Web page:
Open boot.py on your computer with a text editor. I like to use Visula Studio Code, but another text editor like Sublime will work as well. I don't recommend using Notepad to edit the file. Notepad doesn't display the line endings correctly. So the code in Notepad is challenging to read and modify.
Edit boot.py to include the following code. Note how the lines
import esp and
esp.osdebug(None) are uncommented. The lines
web_repl_start are commented.
# boot.py import esp esp.osdebug(None) import uos, machine #uos.dupterm(None, 1) # disable REPL on UART(0) import gc #import webrepl #webrepl.start() gc.collect()
Save the boot.py file. If you are using Visual Studio Code, you can leave the file open. If you are using another text editor, you may need to close boot.py before you can upload it to the board with ampy.
Upload the revised boot.py file onto the ESP8266 with ampy
Now you can upload the boot.py file you just edited onto the ESP8266 microcontroller using ampy. Make sure you are in the directory with the boot.py file and that you are working in the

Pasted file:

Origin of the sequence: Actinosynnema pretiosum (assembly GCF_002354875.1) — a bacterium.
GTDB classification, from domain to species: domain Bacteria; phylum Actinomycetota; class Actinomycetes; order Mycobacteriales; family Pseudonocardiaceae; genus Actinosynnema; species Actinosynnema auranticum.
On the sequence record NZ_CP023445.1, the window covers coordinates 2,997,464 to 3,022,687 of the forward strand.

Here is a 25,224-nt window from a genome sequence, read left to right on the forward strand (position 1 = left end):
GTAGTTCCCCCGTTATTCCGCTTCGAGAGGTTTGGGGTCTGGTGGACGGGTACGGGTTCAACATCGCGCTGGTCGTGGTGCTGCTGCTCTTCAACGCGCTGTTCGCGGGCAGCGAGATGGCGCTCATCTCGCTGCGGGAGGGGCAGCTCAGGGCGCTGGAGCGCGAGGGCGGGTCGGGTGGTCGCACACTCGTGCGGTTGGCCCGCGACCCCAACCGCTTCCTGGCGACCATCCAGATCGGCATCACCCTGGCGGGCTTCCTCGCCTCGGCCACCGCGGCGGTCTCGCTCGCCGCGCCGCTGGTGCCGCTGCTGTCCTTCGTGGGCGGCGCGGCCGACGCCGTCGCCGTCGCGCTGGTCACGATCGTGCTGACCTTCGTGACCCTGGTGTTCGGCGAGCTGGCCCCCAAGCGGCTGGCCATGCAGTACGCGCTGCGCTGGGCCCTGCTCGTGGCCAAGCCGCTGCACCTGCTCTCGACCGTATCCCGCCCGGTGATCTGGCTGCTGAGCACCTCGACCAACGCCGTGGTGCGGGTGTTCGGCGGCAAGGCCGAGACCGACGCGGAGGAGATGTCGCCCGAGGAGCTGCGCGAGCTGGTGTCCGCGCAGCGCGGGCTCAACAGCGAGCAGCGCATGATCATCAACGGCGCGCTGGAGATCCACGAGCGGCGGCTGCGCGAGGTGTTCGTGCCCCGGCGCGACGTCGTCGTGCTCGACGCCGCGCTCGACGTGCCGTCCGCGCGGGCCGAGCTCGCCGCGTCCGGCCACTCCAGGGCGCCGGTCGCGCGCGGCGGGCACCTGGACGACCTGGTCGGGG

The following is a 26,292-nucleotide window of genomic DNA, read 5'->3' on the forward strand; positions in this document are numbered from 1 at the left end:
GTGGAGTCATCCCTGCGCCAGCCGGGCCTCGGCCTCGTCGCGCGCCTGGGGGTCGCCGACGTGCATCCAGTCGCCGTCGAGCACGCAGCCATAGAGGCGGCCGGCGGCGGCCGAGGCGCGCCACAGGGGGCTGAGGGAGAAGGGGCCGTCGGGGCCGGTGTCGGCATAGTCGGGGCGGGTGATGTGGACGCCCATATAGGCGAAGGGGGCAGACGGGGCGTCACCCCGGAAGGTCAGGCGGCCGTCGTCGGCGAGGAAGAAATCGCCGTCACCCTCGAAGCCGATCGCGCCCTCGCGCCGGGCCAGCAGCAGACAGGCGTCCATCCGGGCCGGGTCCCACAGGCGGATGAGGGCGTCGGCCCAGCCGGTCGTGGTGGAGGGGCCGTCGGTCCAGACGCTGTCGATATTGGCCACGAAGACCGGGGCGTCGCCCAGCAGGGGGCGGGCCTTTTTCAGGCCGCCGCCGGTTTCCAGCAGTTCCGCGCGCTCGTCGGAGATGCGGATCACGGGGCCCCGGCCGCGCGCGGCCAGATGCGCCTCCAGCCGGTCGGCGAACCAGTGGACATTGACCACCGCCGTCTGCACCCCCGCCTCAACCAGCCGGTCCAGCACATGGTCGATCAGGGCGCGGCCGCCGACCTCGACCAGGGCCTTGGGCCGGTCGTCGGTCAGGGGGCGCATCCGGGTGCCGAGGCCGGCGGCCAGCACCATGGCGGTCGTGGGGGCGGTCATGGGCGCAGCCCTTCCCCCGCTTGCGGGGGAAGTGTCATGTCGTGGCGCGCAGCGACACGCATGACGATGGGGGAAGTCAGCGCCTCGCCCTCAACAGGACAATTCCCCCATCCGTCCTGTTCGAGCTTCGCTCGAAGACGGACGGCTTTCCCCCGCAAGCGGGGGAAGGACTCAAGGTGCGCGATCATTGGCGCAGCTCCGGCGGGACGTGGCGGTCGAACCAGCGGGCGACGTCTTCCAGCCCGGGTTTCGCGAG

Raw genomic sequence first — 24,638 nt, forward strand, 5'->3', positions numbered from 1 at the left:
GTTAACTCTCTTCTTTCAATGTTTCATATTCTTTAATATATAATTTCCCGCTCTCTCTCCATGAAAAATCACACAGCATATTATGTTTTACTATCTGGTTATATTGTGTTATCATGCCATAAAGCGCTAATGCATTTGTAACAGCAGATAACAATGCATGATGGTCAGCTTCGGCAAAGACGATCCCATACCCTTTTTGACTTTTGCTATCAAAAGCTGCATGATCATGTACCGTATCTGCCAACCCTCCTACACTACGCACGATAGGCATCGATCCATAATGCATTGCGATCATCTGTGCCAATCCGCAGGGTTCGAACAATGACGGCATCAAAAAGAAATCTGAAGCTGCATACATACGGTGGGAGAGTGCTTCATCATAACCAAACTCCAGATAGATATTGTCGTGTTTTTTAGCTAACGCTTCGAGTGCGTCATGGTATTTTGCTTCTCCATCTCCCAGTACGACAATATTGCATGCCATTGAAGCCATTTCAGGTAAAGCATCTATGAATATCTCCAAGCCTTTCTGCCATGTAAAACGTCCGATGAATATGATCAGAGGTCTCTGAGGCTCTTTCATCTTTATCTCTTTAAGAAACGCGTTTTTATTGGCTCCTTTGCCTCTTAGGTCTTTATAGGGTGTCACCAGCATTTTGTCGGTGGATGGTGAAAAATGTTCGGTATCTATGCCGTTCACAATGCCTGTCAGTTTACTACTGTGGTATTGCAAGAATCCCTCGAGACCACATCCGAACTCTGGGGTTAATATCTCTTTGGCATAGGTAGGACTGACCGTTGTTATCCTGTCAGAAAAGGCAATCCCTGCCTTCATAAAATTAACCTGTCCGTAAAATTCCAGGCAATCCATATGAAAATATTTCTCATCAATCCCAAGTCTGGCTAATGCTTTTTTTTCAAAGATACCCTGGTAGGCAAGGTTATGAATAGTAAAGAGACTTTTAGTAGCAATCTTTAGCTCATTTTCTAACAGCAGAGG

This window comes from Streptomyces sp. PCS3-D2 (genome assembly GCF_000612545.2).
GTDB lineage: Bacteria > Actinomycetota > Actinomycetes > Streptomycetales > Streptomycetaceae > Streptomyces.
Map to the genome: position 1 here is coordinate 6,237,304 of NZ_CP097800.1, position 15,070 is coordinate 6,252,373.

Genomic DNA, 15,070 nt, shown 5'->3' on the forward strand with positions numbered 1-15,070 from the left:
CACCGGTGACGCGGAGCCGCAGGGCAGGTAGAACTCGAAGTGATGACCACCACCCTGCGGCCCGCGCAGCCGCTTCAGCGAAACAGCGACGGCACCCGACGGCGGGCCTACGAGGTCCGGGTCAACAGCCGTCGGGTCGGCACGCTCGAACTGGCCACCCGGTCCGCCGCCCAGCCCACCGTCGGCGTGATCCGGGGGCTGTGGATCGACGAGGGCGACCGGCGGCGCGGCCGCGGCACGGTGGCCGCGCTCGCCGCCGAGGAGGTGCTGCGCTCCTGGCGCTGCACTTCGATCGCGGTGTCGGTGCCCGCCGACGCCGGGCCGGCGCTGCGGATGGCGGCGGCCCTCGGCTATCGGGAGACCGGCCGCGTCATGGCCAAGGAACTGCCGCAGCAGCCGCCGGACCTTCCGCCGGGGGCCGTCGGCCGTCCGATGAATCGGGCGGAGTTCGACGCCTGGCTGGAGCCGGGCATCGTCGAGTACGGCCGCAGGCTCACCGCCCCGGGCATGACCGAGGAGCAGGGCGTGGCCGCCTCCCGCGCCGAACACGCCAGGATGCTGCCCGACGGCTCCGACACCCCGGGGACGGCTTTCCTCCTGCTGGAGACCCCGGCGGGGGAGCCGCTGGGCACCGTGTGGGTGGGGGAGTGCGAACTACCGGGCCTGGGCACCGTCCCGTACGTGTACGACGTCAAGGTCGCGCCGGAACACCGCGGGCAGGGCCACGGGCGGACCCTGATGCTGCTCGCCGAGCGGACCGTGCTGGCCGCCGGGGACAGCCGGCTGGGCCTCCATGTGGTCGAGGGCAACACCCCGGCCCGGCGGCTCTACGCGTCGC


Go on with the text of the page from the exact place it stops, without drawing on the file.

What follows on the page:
(ampy) virtual environment. The command below will upload the file to the board.
(ampy)$ ampy --port COM4 --baud 115200 put boot.py (ampy)$ ampy --port COM4 --baud 115200 ls (ampy)$ ampy --port COM4 --baud 115200 get boot.py # output
The output of the ampy
get command should be the code you just revised.
Unplug and power up the ESP8266 microcontroller
Now you can see if the changes you did work, and the
esp.osdebug(None) command really worked.
To restart the board, unplug and then replug the board's USB cable. Once power is restored, the board runs boot.py.
Try and connect to the board with ampy again and make sure ampy still works with the board.
(ampy)$ ampy --port COM4 --baud 115200 ls \boot.py (ampy)$ ampy --port COM4 --baud 115200 get boot.py # output
Write a main.py script
Now you can write a main.py script that will run on the microcontroller after boot.py executes. Open a text editor and include the following code. The code blinks the built-in LED on the ESP8266 on and off 10 times.